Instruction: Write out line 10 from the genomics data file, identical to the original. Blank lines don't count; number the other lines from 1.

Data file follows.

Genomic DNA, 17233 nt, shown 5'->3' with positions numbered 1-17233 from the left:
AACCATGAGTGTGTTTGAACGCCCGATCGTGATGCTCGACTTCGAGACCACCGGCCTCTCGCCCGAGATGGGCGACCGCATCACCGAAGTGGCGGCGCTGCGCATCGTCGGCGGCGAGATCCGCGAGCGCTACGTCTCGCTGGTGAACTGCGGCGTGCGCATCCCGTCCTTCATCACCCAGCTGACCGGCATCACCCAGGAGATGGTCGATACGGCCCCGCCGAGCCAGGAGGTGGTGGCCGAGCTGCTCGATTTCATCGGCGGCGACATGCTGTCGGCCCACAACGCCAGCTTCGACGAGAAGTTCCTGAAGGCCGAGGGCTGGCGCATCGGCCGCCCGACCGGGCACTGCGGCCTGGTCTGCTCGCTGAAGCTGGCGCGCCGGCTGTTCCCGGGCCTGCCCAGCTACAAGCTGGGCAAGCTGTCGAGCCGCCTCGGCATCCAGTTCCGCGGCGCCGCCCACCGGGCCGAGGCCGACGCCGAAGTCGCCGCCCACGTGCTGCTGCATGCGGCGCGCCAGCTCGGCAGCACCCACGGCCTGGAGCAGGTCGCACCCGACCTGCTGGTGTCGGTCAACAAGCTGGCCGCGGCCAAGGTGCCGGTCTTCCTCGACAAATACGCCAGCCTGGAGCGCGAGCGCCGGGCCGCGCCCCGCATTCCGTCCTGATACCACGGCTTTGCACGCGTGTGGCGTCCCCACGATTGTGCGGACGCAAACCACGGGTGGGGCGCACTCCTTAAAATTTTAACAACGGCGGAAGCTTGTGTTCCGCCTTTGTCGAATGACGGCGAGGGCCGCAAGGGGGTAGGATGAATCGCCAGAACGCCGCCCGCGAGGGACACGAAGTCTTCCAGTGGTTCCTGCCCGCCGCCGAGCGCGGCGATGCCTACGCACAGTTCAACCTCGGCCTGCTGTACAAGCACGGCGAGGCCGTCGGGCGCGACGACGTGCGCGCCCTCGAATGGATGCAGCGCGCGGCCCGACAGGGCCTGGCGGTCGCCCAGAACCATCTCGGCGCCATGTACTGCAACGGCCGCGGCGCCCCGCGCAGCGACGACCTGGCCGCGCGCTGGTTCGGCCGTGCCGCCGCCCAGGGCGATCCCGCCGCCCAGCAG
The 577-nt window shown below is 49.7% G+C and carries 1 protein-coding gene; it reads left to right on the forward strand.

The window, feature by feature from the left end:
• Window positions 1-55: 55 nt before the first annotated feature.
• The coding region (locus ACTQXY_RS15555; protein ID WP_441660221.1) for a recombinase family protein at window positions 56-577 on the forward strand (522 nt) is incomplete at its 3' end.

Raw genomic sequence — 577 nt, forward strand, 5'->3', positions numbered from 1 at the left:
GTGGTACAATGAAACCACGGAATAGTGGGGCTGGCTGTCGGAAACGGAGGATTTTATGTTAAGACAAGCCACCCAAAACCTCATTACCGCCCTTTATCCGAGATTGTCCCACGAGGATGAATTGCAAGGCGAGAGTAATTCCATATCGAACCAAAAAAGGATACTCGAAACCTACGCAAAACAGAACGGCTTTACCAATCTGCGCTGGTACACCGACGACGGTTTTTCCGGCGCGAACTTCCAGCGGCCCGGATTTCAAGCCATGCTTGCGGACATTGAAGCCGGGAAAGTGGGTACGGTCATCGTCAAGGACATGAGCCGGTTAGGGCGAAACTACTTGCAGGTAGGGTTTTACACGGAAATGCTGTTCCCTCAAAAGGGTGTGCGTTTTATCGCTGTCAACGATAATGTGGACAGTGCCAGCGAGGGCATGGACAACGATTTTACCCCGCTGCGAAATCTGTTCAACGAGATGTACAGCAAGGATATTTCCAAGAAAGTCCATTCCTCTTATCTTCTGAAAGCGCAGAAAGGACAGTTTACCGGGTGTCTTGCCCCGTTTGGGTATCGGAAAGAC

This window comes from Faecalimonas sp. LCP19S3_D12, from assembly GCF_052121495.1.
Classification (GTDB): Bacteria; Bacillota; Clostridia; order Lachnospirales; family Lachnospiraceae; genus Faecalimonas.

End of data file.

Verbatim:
Classification (GTDB): Bacteria; Bacillota; Clostridia; order Lachnospirales; family Lachnospiraceae; genus Faecalimonas.